Arth: ideologically loaded weapon of feminine emancipation

Publié le 12 Mars 2012


When I first watched this 1982 movie by Mahesh Bhatt I knew it was a good one, so many people had written so already. I knew that the main roles were exceptional, Shabana Azmi (Pooja) and Smita Patil (Kavita) leading the team. But Kulbhushan Kharbanda (Inder), as the husband and faithless lover deserves the same praise. I also had Carla’s review in mind, which you must read both for her perceptive understanding of the film’s significance, and for the story itself. Carla’s a great admirer of Shabana Azmi, so much so that it’s difficult to write anything about her without wondering about Carla would say, or has already said. And finally in her videos, Shabana Azmi herself speaks about Arth as the defining moment in her career, or “the film that changed her life”! So when you know all this in advance, the film changes from simple entertainment to a document to be evaluated and appreciated on the basis of its reputation.


This reputation starts when you know it has been a landmark in terms of women’s attitude concerning their role and standing in Indian society. As Shabana Azmi says (in the video linked above), the distributors wanted the film’s ending to be changed, because at the time no one would have understood a wronged wife saying no to her husband’s plea of reintegration within the couple, especially if he admitted his wrongs. A good Indian wife would have had to acknowledge that men can err, and it would have been her duty to forget about his infidelity. This wife, however, after asking whether her husband would have done the same, ie, take her back if she had been the one to deceive him and asked to be taken back, leaves him and starts a solo life of her own, on her own bases. Such independence of spirit at the time was like a whip in the face of the male-dominated tradition. Clearly it means that men and women are equal human beings, and that what men do to women can no longer be seen as a privilege of any kind.

What will I do without him.

All this sounds perfect. But one sentence in Carla’s review intrigues me. She writes “Pooja is unquestionably a victim, but she isn't a complete saint” – well, perhaps that’s where the film’s otherwise flawless balance of feelings and action can be found slightly one-sided: perhaps in fact Pooja is too much of a saint. That famous (or infamous) scene in the restaurant where she insults Kavita, her husband’s mistress, calling her a whore, cannot be held against her: not only is she saying the truth, but she’s got the guts to speak out and expose her rival’s (and her husband’s) double dealing. Hardly insulting or immoral. So I’m wondering whether Mahesh Bhatt’s difficulty wasn’t precisely to portray a woman who, if she hadn’t been completely a victim, wouldn’t have upheld the film’s message as convincingly. One could say he needed such a “perfect” wife to enable his traditional spectators to accept her departure from the norm.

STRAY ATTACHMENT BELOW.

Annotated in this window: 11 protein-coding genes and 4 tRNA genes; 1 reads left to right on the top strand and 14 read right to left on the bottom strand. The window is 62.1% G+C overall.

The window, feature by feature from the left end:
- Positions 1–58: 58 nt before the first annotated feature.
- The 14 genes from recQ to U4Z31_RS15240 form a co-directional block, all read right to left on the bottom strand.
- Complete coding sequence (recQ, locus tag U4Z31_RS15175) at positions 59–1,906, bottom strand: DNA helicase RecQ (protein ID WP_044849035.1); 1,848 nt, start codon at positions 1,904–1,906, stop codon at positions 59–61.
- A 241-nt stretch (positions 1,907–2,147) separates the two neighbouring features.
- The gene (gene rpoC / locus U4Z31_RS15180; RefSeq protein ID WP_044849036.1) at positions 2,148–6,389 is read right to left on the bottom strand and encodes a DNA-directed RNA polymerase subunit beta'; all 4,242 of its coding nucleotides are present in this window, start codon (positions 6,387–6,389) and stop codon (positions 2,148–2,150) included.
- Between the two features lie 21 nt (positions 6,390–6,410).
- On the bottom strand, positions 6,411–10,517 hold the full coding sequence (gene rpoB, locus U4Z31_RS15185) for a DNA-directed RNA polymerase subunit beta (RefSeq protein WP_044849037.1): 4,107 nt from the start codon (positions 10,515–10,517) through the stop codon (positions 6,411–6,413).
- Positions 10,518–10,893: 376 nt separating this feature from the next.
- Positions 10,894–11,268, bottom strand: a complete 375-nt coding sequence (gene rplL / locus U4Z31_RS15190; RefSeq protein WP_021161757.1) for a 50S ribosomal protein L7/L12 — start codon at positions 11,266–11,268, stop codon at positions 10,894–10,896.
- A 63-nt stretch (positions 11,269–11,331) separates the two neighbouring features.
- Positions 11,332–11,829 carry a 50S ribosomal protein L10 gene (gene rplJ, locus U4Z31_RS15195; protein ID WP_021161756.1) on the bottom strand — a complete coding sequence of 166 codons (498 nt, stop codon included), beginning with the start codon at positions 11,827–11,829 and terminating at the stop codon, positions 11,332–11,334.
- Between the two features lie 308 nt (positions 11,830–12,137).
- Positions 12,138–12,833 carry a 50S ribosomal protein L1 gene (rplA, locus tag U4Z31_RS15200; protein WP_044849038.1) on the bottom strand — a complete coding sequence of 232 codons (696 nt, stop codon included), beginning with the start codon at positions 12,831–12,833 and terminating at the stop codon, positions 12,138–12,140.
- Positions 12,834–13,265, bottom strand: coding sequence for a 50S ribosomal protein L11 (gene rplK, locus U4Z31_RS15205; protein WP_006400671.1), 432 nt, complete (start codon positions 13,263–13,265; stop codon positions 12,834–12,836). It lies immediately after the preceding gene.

Another unrealistic element is the character of Raj (Raj Kiran), the gentle singer who befriends Pooja and acts as her protector while she’s without a husband. What’s unrealistic isn’t the fact that he feels attracted to her and yet respects her, it’s that he does so with such cool and detachment, wishing her well on her new life, and deciding that what she does finally gives the "true" meaning to her life... I mean, if he really loved her (and the film makes it clear that he does), wouldn’t he prove to her that his respect of her person was a form of love? And filmi-wise, “DDLJ” her? But in between stands the film’s slightly ideological stance: women can and should be given a chance to live their lives on their own.

Spirit of life

I know I’m treading on a very thin line when I say that Arth is ideological, but here’s another sign: who can really believe all the way in Kavita’s strange craziness? Her character turns her (especially towards the end of the film) into a sort of voodoo puppet full of needles, which a vengeful and rightful wife has pricked to punish her for her crime! Why is she so weirdly obsessed by her hubris, so panicky and wild? Pooja doesn’t even have any children. Am I wrong to think that any woman in her situation would reasonably calculate her chances, and plainly carry on with her life? So what I think is that, here again, the director needed her to be as conscience-stricken as possible, in order to bring out Pooja’s rights and consequently her rightful decision of independence.

Whore in bed

Paradoxically, marriage is strengthened in Arth. This could be looked upon as a surprise if one puts oneself into the position of the empowered women who could see in the film an inspiration to think about terminating their contract when their husbands run wild… But any indictment of marital double-dealing has this effect, and here we have a surfeit of allusions to this duplicity, but Pooja’s character certainly vindicates the institution: in fact marriage comes out almost stronger than the message of women’s independence. If Pooja had decided to choose Raj, for instance, the institution of marriage would not have been upheld so much. And her refusal to take Inder back means that he isn’t worthy of a marriage based on trust and mutual promise, something he understands, as he indeed accepts her choice. Another element in favour a virtue in the film: the moment when Pooja's roomate in the hostel is rebuked for her cheap understanding of man and wife relationships: here again, Pooja stand out as the promoter of virtue and decency.